It’s all in the Flip!

 

Have you thought about it?  How am I going to reach more of my students?  What can be done so we interact with them more while they strategize?  Why is it so difficult to do?  I know I struggle with these questions all of the time.  As we all know, students come to school with their homework incomplete, unable to recall anything you taught the day prior.  You then need to go through that whole scaffolding process and sometimes re-teach that whole lesson over.  So then you send them on their way and hope that they will work through the problems on their own.  Or maybe you have made some time to hold an extra help session (during another subjects time if you are able to) or during your lunch or afterschool.  I don’t think that there is anything wrong with extra help but would it not be better to be with your students when they are actually attempting the work?  Would it not be better to have them discuss, share, strategize in front of you all the while you working with them, in class, instead of teaching them the concept?  Would this not be a better plan, in order to deepen their understanding?  In order to reach all your students and the diverse ways they learn? You are probably wondering how in the world this can be done, with what time? This new strategy is called the Flipped Classroom!

We always look for innovative ways to teach our students, we re-invent, re-work, and re-shuffle.  Well here is one more way that could possibly change your whole practice.  How about converting the way you do things?  How about if your students do the work in the classroom and attend your lessons at home?  Yes, let me say that again, your lesson at home and the work at school.  Flipped!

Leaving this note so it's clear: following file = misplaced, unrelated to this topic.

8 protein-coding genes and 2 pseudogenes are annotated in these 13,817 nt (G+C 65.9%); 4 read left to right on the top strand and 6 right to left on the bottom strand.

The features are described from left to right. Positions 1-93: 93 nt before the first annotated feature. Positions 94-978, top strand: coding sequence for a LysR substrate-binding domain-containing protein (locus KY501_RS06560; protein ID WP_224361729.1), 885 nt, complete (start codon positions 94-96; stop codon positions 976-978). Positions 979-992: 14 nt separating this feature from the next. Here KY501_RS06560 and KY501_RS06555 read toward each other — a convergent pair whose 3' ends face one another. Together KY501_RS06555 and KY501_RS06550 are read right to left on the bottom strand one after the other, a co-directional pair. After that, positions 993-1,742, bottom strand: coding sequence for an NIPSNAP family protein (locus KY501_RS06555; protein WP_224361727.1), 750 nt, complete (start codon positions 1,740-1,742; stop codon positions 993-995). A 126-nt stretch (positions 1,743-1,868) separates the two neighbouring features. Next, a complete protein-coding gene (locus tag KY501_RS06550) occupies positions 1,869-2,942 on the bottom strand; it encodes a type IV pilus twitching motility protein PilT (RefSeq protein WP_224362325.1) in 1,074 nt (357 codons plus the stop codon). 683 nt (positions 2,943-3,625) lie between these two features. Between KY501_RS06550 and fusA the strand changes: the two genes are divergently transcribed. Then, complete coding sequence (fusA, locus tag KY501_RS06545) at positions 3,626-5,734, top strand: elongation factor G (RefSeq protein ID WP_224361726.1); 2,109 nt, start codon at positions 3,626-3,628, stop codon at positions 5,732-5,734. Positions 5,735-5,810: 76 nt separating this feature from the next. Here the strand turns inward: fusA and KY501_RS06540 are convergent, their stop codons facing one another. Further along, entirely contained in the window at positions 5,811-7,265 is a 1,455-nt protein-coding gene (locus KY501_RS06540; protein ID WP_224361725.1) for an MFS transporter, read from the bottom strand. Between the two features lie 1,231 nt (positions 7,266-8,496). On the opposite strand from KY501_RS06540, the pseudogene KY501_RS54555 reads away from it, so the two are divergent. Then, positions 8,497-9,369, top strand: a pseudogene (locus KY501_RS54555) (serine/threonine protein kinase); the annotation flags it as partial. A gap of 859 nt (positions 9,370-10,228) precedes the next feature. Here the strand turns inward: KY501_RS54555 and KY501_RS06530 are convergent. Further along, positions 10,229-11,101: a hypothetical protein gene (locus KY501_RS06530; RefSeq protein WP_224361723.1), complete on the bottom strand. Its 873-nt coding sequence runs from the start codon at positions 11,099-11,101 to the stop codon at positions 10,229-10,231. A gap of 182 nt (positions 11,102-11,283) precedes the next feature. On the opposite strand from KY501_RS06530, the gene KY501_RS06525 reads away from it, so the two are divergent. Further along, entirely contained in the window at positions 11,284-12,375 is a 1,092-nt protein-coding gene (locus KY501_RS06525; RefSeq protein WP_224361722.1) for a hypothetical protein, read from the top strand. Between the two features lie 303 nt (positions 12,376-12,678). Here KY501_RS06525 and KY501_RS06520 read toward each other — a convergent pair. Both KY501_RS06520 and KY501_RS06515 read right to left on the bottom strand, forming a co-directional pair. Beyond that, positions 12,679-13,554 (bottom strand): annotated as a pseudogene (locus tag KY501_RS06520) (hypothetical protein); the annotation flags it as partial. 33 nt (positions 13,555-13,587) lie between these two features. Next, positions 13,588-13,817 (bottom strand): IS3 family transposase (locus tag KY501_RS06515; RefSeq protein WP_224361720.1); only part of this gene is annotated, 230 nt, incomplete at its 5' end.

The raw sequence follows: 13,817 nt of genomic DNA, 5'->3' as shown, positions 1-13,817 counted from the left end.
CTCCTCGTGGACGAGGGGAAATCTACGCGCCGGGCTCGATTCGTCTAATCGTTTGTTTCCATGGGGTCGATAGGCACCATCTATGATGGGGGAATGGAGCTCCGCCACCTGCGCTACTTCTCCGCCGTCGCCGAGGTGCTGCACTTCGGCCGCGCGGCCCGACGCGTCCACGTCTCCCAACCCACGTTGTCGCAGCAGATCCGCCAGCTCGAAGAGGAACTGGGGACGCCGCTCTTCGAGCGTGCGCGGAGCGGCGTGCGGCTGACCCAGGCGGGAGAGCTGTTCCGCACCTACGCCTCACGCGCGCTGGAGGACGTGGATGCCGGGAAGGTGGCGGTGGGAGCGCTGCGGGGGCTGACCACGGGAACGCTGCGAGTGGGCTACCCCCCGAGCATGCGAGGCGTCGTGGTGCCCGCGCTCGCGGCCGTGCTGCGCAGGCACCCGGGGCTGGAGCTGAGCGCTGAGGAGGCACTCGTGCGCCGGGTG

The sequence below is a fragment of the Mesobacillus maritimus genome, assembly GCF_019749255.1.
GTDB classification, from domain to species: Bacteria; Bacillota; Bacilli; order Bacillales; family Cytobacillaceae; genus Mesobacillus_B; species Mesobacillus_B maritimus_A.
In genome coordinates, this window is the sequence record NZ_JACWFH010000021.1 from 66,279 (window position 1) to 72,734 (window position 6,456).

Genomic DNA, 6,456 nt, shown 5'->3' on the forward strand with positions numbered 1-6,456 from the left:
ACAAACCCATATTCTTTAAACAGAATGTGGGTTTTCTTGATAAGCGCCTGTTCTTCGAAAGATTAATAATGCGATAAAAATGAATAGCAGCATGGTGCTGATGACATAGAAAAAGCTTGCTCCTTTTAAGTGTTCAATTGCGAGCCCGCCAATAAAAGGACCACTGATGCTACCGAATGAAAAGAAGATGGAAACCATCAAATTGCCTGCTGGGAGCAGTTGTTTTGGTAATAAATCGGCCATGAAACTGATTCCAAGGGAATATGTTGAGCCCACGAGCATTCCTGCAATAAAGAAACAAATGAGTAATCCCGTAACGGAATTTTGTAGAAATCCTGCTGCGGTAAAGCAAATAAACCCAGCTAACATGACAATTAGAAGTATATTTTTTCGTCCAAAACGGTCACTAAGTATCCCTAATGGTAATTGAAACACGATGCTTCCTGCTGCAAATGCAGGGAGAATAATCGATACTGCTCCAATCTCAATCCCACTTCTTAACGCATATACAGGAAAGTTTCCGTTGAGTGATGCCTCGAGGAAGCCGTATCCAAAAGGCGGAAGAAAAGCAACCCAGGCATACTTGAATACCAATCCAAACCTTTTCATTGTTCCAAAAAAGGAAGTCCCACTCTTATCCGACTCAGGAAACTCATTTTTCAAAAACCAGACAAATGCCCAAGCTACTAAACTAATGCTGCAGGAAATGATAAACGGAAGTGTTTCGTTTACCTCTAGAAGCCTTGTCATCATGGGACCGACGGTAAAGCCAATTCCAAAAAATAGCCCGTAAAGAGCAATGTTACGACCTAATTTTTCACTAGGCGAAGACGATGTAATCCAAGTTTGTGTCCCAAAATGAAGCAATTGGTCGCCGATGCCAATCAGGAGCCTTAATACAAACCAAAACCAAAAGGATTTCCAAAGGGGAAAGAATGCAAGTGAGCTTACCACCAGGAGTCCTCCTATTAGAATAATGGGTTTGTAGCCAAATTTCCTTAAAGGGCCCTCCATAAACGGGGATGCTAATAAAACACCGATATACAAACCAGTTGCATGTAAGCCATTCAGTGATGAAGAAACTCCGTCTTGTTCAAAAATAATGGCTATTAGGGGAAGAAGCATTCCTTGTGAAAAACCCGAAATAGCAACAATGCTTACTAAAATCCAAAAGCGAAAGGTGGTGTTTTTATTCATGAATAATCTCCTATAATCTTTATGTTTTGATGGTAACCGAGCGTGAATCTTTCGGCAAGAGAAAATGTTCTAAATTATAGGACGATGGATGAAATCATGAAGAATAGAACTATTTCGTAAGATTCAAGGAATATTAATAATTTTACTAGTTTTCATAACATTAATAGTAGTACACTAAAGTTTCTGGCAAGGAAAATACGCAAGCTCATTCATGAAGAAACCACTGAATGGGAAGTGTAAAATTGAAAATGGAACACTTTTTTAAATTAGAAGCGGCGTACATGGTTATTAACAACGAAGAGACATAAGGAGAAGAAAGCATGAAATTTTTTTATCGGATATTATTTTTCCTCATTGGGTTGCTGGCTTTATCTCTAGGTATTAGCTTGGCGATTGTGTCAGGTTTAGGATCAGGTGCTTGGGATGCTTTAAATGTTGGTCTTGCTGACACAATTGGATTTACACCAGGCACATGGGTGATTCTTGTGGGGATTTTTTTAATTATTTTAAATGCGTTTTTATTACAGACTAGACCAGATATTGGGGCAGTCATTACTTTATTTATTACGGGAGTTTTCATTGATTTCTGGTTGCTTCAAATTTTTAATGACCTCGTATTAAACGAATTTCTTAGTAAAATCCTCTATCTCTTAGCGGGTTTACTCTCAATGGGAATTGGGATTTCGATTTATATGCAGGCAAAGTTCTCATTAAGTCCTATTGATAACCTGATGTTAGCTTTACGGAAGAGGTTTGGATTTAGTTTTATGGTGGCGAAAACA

With today’s technological advances, this is not a thought of the future but a thought for now!  Many teachers in the past five years have been taking aim at this process of flipping their classroom.  They record their interactive lessons (known as Educational Vodcasting) and students access them from home to watch and then come to school to work through the problems.   As summer is upon us, we have more time and researching this new practice would be worthwhile.  I hope you let us know what you think about this practice, let us know your plans and experiences.

This concept was started by two teachers John Bergmann & Aaron Sams who found great success with their students.  You can find their book through Amazon.

Flip Your Classroom: Reach Every Student in Every Class Every Day (2012). By Bergmann & Sams.

Also, a support network, with many examples of flipped classrooms can be found at  the Flipped Learning Network.  The website has a network of over 6000 educators in different phases of flipping their classrooms.

Good Luck to you all!

Disclosure:  This post contains an affiliate link; however, all opinions expressed are the author’s own.


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